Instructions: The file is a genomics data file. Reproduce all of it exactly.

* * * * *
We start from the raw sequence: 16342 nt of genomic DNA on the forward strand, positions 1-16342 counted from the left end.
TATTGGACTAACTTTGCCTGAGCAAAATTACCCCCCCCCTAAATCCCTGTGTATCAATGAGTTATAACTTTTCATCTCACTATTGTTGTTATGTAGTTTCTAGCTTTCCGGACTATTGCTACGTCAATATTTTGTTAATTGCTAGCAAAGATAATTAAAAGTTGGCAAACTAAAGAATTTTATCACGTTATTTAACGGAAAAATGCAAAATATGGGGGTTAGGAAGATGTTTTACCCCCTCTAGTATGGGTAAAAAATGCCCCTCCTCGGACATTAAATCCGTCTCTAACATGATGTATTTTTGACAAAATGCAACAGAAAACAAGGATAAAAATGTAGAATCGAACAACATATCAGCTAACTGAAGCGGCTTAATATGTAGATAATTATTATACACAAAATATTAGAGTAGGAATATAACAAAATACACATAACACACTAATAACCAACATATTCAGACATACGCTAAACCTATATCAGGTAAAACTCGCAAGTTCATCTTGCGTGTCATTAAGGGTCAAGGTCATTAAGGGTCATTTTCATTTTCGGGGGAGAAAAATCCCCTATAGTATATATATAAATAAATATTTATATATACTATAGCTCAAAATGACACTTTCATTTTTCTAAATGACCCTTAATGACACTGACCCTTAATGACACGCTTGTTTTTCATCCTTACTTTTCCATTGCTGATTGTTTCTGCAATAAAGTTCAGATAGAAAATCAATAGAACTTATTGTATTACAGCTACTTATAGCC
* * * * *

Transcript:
We start from the raw sequence: 16342 nt of genomic DNA on the forward strand, positions 1-16342 counted from the left end.
TATTGGACTAACTTTGCCTGAGCAAAATTACCCCCCCCCTAAATCCCTGTGTATCAATGAGTTATAACTTTTCATCTCACTATTGTTGTTATGTAGTTTCTAGCTTTCCGGACTATTGCTACGTCAATATTTTGTTAATTGCTAGCAAAGATAATTAAAAGTTGGCAAACTAAAGAATTTTATCACGTTATTTAACGGAAAAATGCAAAATATGGGGGTTAGGAAGATGTTTTACCCCCTCTAGTATGGGTAAAAAATGCCCCTCCTCGGACATTAAATCCGTCTCTAACATGATGTATTTTTGACAAAATGCAACAGAAAACAAGGATAAAAATGTAGAATCGAACAACATATCAGCTAACTGAAGCGGCTTAATATGTAGATAATTATTATACACAAAATATTAGAGTAGGAATATAACAAAATACACATAACACACTAATAACCAACATATTCAGACATACGCTAAACCTATATCAGGTAAAACTCGCAAGTTCATCTTGCGTGTCATTAAGGGTCAAGGTCATTAAGGGTCATTTTCATTTTCGGGGGAGAAAAATCCCCTATAGTATATATATAAATAAATATTTATATATACTATAGCTCAAAATGACACTTTCATTTTTCTAAATGACCCTTAATGACACTGACCCTTAATGACACGCTTGTTTTTCATCCTTACTTTTCCATTGCTGATTGTTTCTGCAATAAAGTTCAGATAGAAAATCAATAGAACTTATTGTATTACAGCTACTTATAGCC